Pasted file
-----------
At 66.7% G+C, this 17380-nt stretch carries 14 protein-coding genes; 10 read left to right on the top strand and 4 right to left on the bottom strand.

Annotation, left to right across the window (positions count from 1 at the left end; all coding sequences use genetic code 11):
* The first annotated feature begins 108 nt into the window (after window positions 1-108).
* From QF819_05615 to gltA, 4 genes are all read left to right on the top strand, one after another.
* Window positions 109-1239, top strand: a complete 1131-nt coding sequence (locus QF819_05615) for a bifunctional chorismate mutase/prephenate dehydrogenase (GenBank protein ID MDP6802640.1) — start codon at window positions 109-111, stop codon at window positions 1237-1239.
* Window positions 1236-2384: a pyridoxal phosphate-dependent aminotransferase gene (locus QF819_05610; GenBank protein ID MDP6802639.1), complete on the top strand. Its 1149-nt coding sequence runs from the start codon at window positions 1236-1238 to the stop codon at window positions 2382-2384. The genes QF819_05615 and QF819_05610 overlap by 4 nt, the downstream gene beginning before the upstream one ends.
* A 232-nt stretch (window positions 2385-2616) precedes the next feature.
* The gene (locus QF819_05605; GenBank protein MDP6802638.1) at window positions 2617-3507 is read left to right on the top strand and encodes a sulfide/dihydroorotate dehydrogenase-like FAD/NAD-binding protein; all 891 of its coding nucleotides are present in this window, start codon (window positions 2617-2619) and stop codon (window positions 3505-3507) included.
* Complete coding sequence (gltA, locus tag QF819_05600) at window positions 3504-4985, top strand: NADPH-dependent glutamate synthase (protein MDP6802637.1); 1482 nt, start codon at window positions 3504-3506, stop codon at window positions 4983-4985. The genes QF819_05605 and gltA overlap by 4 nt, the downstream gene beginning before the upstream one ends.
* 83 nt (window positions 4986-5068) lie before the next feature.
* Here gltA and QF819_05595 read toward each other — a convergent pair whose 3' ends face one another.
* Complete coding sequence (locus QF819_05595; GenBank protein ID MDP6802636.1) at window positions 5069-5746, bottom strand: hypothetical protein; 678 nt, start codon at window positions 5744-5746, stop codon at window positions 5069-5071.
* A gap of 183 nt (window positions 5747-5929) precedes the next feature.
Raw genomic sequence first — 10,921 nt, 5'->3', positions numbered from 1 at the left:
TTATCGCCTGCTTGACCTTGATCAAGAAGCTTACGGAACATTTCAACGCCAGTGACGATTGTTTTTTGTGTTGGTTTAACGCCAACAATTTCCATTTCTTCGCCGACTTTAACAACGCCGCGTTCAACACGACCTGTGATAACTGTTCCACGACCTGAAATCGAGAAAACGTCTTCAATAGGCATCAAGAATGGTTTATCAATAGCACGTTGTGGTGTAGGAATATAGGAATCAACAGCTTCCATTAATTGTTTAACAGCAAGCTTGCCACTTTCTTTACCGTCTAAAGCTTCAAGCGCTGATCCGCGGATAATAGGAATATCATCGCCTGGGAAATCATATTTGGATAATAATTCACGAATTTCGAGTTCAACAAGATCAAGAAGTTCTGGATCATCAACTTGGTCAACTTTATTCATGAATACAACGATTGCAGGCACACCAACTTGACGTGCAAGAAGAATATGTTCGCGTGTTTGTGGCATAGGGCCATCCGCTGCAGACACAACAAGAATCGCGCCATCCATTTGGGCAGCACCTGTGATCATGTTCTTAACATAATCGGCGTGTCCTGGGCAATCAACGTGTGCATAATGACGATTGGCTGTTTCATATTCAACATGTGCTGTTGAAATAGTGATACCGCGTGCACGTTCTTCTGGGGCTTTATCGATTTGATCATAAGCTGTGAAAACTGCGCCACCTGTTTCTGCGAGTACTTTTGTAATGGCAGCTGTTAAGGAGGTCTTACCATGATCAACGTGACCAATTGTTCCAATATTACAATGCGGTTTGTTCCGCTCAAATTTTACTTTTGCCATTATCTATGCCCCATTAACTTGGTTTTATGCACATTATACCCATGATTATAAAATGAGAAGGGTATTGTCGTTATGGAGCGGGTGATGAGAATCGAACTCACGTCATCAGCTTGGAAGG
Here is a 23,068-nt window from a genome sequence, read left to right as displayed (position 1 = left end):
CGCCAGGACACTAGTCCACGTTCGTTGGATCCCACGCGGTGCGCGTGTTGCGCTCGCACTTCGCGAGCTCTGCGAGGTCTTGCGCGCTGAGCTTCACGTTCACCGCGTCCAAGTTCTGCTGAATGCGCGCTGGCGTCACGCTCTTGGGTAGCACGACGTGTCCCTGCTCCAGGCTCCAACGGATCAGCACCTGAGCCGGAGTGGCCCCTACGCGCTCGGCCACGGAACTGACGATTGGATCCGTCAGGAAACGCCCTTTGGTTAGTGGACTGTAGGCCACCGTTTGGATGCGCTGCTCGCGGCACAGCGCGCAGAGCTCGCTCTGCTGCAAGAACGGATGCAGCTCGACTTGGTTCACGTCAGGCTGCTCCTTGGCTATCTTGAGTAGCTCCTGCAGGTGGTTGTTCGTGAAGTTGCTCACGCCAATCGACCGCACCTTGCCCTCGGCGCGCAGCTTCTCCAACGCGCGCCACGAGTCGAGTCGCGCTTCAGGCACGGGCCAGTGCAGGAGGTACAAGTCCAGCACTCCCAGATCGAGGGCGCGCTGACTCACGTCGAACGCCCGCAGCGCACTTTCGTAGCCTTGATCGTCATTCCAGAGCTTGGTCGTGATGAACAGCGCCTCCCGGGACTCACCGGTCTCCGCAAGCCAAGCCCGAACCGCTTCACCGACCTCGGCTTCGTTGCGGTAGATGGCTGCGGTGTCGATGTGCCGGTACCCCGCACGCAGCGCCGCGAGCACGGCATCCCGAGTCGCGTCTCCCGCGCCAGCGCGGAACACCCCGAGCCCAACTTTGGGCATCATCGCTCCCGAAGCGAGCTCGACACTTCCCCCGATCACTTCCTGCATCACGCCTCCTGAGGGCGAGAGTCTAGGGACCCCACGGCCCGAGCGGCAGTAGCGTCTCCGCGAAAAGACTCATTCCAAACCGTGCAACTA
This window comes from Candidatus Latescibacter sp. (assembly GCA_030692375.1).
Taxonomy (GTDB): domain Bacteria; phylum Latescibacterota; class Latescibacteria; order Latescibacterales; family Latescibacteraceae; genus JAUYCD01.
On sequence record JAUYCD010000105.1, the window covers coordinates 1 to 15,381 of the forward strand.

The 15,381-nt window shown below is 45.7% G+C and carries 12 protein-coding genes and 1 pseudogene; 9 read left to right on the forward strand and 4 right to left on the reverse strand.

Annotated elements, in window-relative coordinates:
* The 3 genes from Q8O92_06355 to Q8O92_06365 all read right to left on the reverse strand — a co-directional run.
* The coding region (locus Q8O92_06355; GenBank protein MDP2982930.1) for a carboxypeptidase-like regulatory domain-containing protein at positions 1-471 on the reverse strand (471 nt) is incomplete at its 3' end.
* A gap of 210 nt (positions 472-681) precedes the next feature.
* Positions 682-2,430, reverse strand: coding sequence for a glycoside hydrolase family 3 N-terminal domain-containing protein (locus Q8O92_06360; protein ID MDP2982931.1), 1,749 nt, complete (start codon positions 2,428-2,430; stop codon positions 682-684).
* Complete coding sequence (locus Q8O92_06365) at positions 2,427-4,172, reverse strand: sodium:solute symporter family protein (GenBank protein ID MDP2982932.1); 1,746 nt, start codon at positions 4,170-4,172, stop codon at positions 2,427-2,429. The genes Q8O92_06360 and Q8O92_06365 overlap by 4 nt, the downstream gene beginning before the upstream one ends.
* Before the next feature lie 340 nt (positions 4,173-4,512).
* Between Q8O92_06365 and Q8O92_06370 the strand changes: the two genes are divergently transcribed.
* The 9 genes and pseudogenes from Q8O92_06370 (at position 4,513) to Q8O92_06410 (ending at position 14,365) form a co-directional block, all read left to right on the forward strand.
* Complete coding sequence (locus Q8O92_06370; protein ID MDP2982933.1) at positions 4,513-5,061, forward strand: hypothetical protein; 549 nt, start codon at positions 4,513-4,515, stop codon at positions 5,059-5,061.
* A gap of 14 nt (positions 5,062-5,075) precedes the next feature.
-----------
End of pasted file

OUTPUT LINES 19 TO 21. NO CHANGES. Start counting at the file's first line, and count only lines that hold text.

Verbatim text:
Taxonomy (GTDB): domain Bacteria; phylum Latescibacterota; class Latescibacteria; order Latescibacterales; family Latescibacteraceae; genus JAUYCD01.
On sequence record JAUYCD010000105.1, the window covers coordinates 1 to 15,381 of the forward strand.

The 15,381-nt window shown below is 45.7% G+C and carries 12 protein-coding genes and 1 pseudogene; 9 read left to right on the forward strand and 4 right to left on the reverse strand.